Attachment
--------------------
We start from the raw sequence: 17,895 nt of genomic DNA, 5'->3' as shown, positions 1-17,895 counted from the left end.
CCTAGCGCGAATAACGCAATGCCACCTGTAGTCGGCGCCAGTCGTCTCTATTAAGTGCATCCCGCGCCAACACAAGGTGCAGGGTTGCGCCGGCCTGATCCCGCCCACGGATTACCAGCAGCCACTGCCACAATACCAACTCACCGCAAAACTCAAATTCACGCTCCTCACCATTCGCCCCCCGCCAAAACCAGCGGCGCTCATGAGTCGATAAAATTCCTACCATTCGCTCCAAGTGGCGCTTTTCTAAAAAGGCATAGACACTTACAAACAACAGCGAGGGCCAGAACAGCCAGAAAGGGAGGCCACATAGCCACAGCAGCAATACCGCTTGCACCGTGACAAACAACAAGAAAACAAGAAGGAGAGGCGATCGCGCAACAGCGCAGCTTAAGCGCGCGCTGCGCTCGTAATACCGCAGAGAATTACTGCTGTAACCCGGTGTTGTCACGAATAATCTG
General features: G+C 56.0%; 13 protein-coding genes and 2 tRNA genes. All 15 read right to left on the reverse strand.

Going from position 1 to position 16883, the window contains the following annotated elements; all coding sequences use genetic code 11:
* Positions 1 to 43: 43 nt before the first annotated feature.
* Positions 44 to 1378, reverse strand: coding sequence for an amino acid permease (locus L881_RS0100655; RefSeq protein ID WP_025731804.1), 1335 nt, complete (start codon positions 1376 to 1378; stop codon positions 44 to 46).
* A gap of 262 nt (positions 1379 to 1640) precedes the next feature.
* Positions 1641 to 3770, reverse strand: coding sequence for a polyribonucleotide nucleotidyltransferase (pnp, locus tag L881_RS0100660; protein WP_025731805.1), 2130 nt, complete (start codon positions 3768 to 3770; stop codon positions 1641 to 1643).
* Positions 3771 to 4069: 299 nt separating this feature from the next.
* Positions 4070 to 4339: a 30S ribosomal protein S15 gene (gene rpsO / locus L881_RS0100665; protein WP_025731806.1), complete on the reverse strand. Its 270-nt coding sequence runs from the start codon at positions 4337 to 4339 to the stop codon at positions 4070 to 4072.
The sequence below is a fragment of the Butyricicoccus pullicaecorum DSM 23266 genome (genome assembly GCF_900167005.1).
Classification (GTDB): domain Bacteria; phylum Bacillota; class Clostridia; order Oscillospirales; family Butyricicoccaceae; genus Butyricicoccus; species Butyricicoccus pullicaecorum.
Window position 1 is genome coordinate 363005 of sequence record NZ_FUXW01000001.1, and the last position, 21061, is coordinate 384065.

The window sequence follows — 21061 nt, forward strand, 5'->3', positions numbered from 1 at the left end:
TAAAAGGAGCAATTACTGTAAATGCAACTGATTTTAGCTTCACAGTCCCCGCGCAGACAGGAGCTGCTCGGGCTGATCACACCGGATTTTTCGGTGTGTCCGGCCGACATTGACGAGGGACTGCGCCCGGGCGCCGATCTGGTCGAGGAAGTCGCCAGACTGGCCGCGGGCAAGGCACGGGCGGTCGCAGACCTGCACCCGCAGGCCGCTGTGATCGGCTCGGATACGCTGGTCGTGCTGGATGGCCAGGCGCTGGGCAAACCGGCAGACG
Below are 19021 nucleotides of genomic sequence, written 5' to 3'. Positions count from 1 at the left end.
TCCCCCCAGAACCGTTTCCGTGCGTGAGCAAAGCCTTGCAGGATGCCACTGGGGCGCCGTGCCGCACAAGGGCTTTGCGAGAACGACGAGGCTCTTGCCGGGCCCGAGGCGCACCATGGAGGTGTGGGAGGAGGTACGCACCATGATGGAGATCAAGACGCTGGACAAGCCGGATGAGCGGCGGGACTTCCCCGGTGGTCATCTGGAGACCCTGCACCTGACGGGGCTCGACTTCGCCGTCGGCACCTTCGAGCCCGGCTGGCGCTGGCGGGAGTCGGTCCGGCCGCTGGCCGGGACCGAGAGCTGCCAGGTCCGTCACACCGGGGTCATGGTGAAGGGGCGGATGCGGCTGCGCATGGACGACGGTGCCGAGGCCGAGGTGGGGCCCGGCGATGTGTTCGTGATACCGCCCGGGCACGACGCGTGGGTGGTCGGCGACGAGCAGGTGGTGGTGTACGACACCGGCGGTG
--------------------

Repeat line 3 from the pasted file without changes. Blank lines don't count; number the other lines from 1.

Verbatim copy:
General features: G+C 56.0%; 13 protein-coding genes and 2 tRNA genes. All 15 read right to left on the reverse strand.